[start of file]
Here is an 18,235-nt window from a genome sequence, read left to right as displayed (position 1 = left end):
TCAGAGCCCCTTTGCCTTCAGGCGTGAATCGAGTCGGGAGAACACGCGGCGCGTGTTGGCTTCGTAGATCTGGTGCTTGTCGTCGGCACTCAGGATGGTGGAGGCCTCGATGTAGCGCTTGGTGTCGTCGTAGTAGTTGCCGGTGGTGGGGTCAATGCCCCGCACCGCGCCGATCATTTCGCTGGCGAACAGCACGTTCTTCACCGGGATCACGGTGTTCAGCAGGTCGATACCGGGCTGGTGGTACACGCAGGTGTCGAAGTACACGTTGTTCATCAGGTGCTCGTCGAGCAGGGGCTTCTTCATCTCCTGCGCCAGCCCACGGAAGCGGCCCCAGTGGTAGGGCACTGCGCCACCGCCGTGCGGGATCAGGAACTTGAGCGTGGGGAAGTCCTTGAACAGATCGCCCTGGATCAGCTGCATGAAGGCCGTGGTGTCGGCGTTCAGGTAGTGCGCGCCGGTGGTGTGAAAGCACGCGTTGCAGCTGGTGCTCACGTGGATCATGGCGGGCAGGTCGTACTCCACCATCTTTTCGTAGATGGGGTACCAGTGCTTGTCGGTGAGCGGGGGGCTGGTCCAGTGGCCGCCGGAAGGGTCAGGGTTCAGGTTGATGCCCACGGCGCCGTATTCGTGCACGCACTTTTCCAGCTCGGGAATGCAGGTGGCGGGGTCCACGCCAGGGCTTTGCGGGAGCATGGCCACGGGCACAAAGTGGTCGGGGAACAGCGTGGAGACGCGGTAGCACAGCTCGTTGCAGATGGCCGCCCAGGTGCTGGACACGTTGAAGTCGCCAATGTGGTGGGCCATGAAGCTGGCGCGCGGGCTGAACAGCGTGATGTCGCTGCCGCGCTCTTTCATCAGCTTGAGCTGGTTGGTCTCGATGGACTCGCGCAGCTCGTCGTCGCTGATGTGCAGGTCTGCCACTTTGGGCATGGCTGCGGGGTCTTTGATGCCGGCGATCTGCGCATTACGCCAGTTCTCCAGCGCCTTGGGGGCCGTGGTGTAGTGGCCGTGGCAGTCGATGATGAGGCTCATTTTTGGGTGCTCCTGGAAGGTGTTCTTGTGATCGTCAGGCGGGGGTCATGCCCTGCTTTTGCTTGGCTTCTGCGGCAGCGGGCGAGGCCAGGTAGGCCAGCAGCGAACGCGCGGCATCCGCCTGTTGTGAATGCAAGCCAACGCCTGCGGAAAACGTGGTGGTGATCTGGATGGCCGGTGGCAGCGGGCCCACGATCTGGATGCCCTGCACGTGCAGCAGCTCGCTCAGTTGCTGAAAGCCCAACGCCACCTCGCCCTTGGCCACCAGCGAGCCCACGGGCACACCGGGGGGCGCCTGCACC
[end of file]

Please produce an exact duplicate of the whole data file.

Here is an 18,235-nt window from a genome sequence, read left to right as displayed (position 1 = left end):
TCAGAGCCCCTTTGCCTTCAGGCGTGAATCGAGTCGGGAGAACACGCGGCGCGTGTTGGCTTCGTAGATCTGGTGCTTGTCGTCGGCACTCAGGATGGTGGAGGCCTCGATGTAGCGCTTGGTGTCGTCGTAGTAGTTGCCGGTGGTGGGGTCAATGCCCCGCACCGCGCCGATCATTTCGCTGGCGAACAGCACGTTCTTCACCGGGATCACGGTGTTCAGCAGGTCGATACCGGGCTGGTGGTACACGCAGGTGTCGAAGTACACGTTGTTCATCAGGTGCTCGTCGAGCAGGGGCTTCTTCATCTCCTGCGCCAGCCCACGGAAGCGGCCCCAGTGGTAGGGCACTGCGCCACCGCCGTGCGGGATCAGGAACTTGAGCGTGGGGAAGTCCTTGAACAGATCGCCCTGGATCAGCTGCATGAAGGCCGTGGTGTCGGCGTTCAGGTAGTGCGCGCCGGTGGTGTGAAAGCACGCGTTGCAGCTGGTGCTCACGTGGATCATGGCGGGCAGGTCGTACTCCACCATCTTTTCGTAGATGGGGTACCAGTGCTTGTCGGTGAGCGGGGGGCTGGTCCAGTGGCCGCCGGAAGGGTCAGGGTTCAGGTTGATGCCCACGGCGCCGTATTCGTGCACGCACTTTTCCAGCTCGGGAATGCAGGTGGCGGGGTCCACGCCAGGGCTTTGCGGGAGCATGGCCACGGGCACAAAGTGGTCGGGGAACAGCGTGGAGACGCGGTAGCACAGCTCGTTGCAGATGGCCGCCCAGGTGCTGGACACGTTGAAGTCGCCAATGTGGTGGGCCATGAAGCTGGCGCGCGGGCTGAACAGCGTGATGTCGCTGCCGCGCTCTTTCATCAGCTTGAGCTGGTTGGTCTCGATGGACTCGCGCAGCTCGTCGTCGCTGATGTGCAGGTCTGCCACTTTGGGCATGGCTGCGGGGTCTTTGATGCCGGCGATCTGCGCATTACGCCAGTTCTCCAGCGCCTTGGGGGCCGTGGTGTAGTGGCCGTGGCAGTCGATGATGAGGCTCATTTTTGGGTGCTCCTGGAAGGTGTTCTTGTGATCGTCAGGCGGGGGTCATGCCCTGCTTTTGCTTGGCTTCTGCGGCAGCGGGCGAGGCCAGGTAGGCCAGCAGCGAACGCGCGGCATCCGCCTGTTGTGAATGCAAGCCAACGCCTGCGGAAAACGTGGTGGTGATCTGGATGGCCGGTGGCAGCGGGCCCACGATCTGGATGCCCTGCACGTGCAGCAGCTCGCTCAGTTGCTGAAAGCCCAACGCCACCTCGCCCTTGGCCACCAGCGAGCCCACGGGCACACCGGGGGGCGCCTGCACC